The School Board had previously discussed possible redistricting at meetings in September and October.
At that time, they had agreed that attendance areas for all three elementary schools are likely to change next year.
Redistricting is a process whereby new lines are drawn between school attendance zones that result in some students being shifted to different schools.
- Last Updated on Friday, 18 December 2009 17:03
- Published on Friday, 18 December 2009 17:03
- Hits: 656
The event was the final School Board meeting of the calendar year and the last one for Chairperson Sherrie Allwine and member Payne Kilbourn as elected officials.
Neither had sought reelection to their seats in November. Allwine is departing the School Board after 10 years of service and Kilbourn after three years.
Both are being replaced by newcomers: Mike Rose and Rick Randall.
KILBOURN PRESENTS SLIDES
Kilbourn provided another version of his slide presentation on school performance metrics, this one having been overhauled since he provided it two weeks before.
Though his slides were revised, his statistics gave his familiar message that the school division has been operating under a chronic shortfall.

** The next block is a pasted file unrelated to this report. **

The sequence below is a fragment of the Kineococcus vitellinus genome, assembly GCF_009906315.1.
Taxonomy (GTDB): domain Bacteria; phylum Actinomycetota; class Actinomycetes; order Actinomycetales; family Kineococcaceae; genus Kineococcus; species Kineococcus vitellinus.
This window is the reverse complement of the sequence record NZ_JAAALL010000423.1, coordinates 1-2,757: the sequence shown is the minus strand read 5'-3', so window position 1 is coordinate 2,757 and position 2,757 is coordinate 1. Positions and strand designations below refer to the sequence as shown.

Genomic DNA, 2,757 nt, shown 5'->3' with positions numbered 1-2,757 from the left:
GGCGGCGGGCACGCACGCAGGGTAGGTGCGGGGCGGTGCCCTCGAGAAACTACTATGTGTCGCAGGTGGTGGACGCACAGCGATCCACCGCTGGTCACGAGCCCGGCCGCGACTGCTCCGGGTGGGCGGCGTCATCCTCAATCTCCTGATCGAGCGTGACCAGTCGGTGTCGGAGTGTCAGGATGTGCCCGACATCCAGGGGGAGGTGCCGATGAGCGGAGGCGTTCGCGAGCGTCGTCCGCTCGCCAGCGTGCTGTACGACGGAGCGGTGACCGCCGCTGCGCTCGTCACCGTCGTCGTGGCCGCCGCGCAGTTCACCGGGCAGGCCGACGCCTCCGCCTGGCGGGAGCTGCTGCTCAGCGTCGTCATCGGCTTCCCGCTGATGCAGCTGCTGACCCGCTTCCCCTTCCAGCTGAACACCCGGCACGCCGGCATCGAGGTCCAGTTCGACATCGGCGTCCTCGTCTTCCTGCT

His final recommendation was that the School Board should keep a running tally of shortfall items the division annually doesn’t get.
He did not address the question of how his shortfall list could have been shortened if Brown and the School Board had spent the $1.19 million surplus they left on the table at the end of 2008-2009 or the other surplus amounts left in each of the previous years.
His slide presentation can be found on our Web site: www.journalpress.com.
- Last Updated on Wednesday, 16 December 2009 05:00
- Published on Wednesday, 16 December 2009 05:00
- Hits: 574
Division shutdown over winter break gives three extra days of paid leave
The King George School Board unanimously agreed to an impromptu request by Superintendent Candace Brown to close down the entire school division over the winter holiday break.
The action took place at last week’s meeting on Dec. 9.
Brown requested at Wednesday’s meeting to add a “holiday break” action item to the agenda.
The School Board was asked to take action to close down the entire school division at the end of the business day on Dec. 23 and stay closed until the morning of Jan. 4, when school reopens according to the adopted calendar.
Brown provided no handouts or written rationale, but noted the proposed action would save some costs for electricity and heat.
The action by the School Board also results in providing three additional days of paid leave for all 12-month employees who would otherwise be required to go to work.
- Last Updated on Saturday, 02 February 2013 20:47